National Partnership for Women & Families

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Obama requests $1.8B in emergency funds to combat Zika outbreak

The Obama administration on Monday requested more than $1.8 billion to combat the Zika virus globally and in the United States, STAT News reports (Kaplan, STAT News, 2/8).

The administration is scheduled to brief Senate leaders today on the Zika response (Korte/Szabo, USA Today, 2/8).


The Zika virus is a mosquito-borne disease that has spread across Latin America over the past year. The virus is not easily diagnosed, and it does not have a cure or vaccine. It may be linked to the birth defect microcephaly, a condition in which an infant is born with an abnormally small head and brain. The condition is fatal for some infants, while others experience permanent disabilities.

The World Health Organization last week declared the ongoing Zika virus outbreak and its suspected link to microcephaly a public health emergency of international concern. The virus has spread to at least 25 nations in the Caribbean and Latin America.

In response to concerns about the virus' link to microcephaly, officials in Colombia, Ecuador, El Salvador and Jamaica have directed women to avoid pregnancy. However, many Latin American and Caribbean countries have limited access to contraception. In addition, Guatemala, Haiti, Honduras, Paraguay, Suriname and Venezuela ban abortion except in cases when the woman's life is at risk, while the Dominican Republic, El Salvador and Nicaragua impose a complete ban on the procedure.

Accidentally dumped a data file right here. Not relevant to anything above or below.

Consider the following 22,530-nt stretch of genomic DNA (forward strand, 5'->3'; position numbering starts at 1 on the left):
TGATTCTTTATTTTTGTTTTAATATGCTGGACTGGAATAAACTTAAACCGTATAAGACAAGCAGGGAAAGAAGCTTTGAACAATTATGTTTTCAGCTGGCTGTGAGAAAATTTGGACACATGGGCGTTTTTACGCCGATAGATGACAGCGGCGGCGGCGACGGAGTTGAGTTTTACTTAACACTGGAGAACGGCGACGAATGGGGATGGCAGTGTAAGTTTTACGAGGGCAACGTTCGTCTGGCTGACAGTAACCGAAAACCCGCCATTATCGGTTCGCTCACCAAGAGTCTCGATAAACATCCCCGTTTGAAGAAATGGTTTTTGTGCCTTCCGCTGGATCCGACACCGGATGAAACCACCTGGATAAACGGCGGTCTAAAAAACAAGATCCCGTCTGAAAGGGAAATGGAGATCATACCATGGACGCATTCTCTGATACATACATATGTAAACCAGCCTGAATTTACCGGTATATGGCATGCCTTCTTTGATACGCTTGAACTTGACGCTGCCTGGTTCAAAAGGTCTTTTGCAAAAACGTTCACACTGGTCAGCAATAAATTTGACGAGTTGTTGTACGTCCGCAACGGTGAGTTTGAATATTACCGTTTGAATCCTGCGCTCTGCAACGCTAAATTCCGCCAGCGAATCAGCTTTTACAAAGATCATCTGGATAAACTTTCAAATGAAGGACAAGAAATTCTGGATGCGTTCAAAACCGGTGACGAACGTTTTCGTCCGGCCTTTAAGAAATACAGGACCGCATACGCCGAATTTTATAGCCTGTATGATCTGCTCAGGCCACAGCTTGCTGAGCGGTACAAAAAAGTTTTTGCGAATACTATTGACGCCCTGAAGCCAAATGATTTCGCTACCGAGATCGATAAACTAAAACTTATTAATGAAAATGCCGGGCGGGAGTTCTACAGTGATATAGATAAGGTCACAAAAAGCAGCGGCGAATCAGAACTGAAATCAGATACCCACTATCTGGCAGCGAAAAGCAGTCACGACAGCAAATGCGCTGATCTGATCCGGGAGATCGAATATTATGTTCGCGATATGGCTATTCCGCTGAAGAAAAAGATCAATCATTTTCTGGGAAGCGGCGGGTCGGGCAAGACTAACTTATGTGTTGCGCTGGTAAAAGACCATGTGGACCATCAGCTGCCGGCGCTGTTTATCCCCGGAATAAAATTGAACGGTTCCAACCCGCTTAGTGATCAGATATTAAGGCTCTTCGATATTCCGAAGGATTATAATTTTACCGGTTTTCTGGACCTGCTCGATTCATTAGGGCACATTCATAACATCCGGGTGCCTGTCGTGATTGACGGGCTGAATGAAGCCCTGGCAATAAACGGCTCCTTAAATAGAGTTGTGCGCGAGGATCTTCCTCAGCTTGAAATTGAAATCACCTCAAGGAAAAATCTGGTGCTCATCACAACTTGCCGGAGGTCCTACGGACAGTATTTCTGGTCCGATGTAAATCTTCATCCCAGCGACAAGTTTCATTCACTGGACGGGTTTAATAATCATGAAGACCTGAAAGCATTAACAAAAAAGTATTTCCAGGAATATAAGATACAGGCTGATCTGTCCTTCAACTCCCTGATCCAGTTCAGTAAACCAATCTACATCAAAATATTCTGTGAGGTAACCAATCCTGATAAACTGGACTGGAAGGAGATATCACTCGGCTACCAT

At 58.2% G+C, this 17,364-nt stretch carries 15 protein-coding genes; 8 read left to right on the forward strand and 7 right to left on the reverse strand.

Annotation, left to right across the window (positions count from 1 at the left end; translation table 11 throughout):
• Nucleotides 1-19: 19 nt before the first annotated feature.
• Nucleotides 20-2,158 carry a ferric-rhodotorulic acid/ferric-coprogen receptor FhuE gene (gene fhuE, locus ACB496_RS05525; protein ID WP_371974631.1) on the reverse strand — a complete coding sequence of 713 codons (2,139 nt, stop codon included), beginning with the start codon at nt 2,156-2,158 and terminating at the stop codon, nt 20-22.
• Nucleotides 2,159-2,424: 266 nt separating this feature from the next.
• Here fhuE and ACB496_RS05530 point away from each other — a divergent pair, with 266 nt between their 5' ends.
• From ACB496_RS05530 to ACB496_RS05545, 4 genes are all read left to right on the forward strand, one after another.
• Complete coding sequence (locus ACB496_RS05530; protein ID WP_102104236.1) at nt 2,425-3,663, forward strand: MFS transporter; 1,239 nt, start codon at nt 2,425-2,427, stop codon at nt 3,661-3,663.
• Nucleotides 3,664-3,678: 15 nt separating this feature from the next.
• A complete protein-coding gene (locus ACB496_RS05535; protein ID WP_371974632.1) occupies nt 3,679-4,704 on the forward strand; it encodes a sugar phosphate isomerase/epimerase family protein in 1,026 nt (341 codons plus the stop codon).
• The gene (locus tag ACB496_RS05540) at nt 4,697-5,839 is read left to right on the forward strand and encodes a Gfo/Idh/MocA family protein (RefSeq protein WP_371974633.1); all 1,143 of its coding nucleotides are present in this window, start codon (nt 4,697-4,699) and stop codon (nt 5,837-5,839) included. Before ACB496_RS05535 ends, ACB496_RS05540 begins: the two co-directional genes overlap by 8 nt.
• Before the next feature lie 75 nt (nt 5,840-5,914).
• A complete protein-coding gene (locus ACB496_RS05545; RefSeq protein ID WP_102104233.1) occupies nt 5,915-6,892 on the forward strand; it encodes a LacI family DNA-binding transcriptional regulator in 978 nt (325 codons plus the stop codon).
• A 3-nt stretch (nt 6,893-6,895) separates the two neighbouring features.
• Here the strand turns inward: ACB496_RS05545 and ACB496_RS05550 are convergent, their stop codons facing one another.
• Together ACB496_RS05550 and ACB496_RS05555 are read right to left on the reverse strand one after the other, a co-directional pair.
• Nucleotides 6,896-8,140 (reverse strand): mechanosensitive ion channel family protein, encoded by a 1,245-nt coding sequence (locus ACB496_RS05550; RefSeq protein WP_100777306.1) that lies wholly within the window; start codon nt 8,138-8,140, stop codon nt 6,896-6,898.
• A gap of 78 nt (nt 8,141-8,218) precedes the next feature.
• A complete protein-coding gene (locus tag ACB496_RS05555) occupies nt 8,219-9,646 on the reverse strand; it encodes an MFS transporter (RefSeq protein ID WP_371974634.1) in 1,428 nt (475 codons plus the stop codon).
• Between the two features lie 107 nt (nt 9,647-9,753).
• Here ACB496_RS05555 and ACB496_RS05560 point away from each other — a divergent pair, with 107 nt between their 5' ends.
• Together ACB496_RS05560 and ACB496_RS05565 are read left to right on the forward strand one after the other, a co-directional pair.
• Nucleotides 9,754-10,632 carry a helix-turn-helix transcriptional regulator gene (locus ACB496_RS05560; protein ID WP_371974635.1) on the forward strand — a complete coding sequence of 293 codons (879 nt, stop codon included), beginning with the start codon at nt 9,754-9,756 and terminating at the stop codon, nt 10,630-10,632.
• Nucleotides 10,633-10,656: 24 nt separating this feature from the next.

Last week, the United Nations High Commissioner for Human Rights issued a statement directing nations affected by the Zika virus to remove bans on access to reproductive health care services (Women's Health Policy Report, 2/8).

Funding request details

The administration said the funding would be used to accelerate Zika vaccine research and diagnostic test development, bolster programs for mosquito control, inform pregnant women and their partners about the virus, educate providers about the virus and expand current response efforts.

According to STAT News, about $1.48 billion of the requested funds would be allocated to HHS to establish mosquito control programs, facilitate state responses to the virus, establish monitoring systems and bolster U.S. registries of birth defects. In addition, $250 million would go directly to CMS to fund a one-year increase in health service assistance to Puerto Rico; $210 million to launch an urgent emerging threat fund to address Zika and other disease outbreaks; and $200 million would go toward vaccine development and diagnostic testing for the Zika and chikungunya viruses. The State Department and the U.S. Agency for International Development would also receive funding, according to STAT News.


In the announcement, the White House said, "There is much that we do not yet know about Zika and its relationship to the poor health outcomes that are being reported in Zika-affected areas ... We must work aggressively to investigate these outbreaks, and mitigate, to the best extent possible, the spread of the virus" (STAT News, 2/8).

Don Stewart, deputy chief of staff for Senate Majority Leader Mitch McConnell (R-Kentucky), said Congress will consider the administration's Zika proposal within the context of the larger federal budget (USA Today, 2/8).